“The committee’s suggestion is that a war memorial in the form of a monumental cross should be erected in a place to be decided by the meeting

“After inspecting various designs the committee will recommend as a fitting tribute a beautiful granite structure, some fifteen feet in height – a pillar, simple in design, with a neatly arranged basement, and a cross at the top.

“it is interesting to note that the favoured monument bears a striking resemblance to the impressive Stones of Remembrance which the Graves Commission of the Government are placing in each of our military cemeteries in foreign climes.

“On the pillar it is proposed to have a general inscription of Soothill Upper’s war record and to inscribe on tablets the names of all those who have fallen.

“The Rev W E Cleworth (vicar of the parish) has generously offered a suitable site for the erection of the monument in the centre of a newly opened portion of the parish churchyard, at a prominent junction of two of the main paths, but the decision as to where it will actually be placed will rest with the meeting.

“It will be generally agreed that such a memorial ought certainly to be erected on sacred ground, in which case the churchyard is the only available place.

“The cost of the suggested monument is £365, the inscription and names will be about £60, and it is suggested there should be a surplus of £50 to keep in trust for purposes of repair.

“A bed of concrete as a base to the structure will be necessary, and it is estimated the total amount required will be £500.

“The Gifts’ committee have a surplus in hand from last year’s efforts, and it will be for the meeting to decide whether or not this money shall be transferred to the Memorial Fund.

“It is hoped there will be a large attendance of ratepayers at the meeting to deal with this matter which is of great interest to every household.”

The following week a public meeting was duly called in Mill Lane Council School, and the unanimous decision was made that a memorial, as described above, would be erected in Hanging Heaton Churchyard.

Not everyone was at first in favour of the churchyard being the most suitable place, and Mr J E Raynor suggested it should be erected at the top of Grange Road where more people would be able to see it, and at a little further expense a drinking fountain could be erected.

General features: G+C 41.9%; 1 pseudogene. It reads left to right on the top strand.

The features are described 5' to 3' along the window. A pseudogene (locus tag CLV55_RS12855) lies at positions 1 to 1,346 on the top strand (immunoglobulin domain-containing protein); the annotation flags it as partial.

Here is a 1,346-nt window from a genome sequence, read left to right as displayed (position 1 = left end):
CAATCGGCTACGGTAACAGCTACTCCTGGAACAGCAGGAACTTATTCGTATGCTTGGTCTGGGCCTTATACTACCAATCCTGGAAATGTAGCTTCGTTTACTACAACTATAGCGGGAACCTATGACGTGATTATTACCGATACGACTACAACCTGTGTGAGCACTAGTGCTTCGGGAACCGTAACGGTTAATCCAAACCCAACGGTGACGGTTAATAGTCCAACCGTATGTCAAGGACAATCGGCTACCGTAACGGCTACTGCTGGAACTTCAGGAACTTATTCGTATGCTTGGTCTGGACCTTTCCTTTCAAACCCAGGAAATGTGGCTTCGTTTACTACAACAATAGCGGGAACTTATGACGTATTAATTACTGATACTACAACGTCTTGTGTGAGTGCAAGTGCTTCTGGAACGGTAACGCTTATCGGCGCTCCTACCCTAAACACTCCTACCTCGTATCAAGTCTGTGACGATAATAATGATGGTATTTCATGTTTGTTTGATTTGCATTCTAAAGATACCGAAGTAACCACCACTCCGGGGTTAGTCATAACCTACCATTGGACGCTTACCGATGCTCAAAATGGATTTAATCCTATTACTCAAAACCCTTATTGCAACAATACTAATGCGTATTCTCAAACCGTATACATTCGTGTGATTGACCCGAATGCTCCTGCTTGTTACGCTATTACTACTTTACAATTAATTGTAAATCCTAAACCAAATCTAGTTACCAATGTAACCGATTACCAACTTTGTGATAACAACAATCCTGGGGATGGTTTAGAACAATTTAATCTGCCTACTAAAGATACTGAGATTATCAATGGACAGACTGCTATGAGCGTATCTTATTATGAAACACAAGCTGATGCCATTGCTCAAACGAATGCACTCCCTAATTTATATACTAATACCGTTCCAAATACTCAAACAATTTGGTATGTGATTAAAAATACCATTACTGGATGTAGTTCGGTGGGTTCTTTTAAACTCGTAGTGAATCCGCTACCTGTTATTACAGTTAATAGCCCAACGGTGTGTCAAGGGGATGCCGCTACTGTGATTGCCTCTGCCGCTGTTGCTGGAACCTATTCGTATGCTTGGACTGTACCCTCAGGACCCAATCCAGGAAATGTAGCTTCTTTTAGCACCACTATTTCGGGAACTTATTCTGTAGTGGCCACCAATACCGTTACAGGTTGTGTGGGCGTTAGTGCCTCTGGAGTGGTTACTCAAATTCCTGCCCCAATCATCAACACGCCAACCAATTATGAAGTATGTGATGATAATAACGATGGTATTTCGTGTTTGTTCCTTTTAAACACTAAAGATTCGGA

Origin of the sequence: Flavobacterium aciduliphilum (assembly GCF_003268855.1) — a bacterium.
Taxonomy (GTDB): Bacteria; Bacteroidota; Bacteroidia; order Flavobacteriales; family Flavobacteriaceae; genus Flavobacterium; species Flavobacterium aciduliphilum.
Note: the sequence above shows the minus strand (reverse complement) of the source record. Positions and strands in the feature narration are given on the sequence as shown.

Mrs T Summerscales said the memorial was not a thing to be gazed at and was too sacred to be converted into a drinking fountain.

She was supported by Mrs Williamson, who said the boys did not die for town-halls but for the sake of their fellows.

This allusion to “town halls” was probably in reference to the township of Birstall where the council was talking about building a town hall in memory of those who had died.

Mrs G Summerscales said she was not a churchwoman, but was of the same opinion, but she felt this was not a sectarian matter.

Councillor Oates said sectarianism should be kept out of the scheme. If the lads had died at home, 90 per cent of them would have been buried in the churchyard.

Mr Raynor, who had first suggested Grange Road, said he still thought his suggestion was best, but if it was decided to have the memorial in the churchyard he would support it heartily.

Councillor F Oates told the meeting that £500 was a large sum for a small district to raise, but 80 or more of their boys had been killed, and much heart-break had been caused.

If they wanted to show some sympathy, it was only to be done in a direction that would cost something, for cheap sympathy was nothing. He felt the people would be behind him on this.

Also raised at the meeting by the vicar was the matter of the war register book, mentioned above.

He pointed out that while the memorial in the churchyard would be a tribute to those who had given their lives, the book they were currently working on, would be a memorial to those who had served and survived.

Anyone who would like to order a copy of the re-published book, which is owned by David Coates, whose relatives fought in the war, can do so by emailing tresham3@gmail.com, or calling 07528 452761.

The book, which is in hard-back, costs £20 and any profits will go to local charities. The book will not be sold in book shops, only directly through me, so order early so as not to be disappointed.